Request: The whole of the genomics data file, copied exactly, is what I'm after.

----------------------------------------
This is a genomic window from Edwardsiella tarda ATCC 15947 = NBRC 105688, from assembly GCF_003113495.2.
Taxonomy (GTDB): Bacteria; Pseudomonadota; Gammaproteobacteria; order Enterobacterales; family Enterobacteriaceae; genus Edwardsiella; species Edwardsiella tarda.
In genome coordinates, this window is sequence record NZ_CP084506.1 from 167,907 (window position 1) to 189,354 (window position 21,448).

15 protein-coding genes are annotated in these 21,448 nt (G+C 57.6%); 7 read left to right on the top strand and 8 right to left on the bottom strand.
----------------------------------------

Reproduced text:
This is a genomic window from Edwardsiella tarda ATCC 15947 = NBRC 105688, from assembly GCF_003113495.2.
Taxonomy (GTDB): Bacteria; Pseudomonadota; Gammaproteobacteria; order Enterobacterales; family Enterobacteriaceae; genus Edwardsiella; species Edwardsiella tarda.
In genome coordinates, this window is sequence record NZ_CP084506.1 from 167,907 (window position 1) to 189,354 (window position 21,448).

15 protein-coding genes are annotated in these 21,448 nt (G+C 57.6%); 7 read left to right on the top strand and 8 right to left on the bottom strand.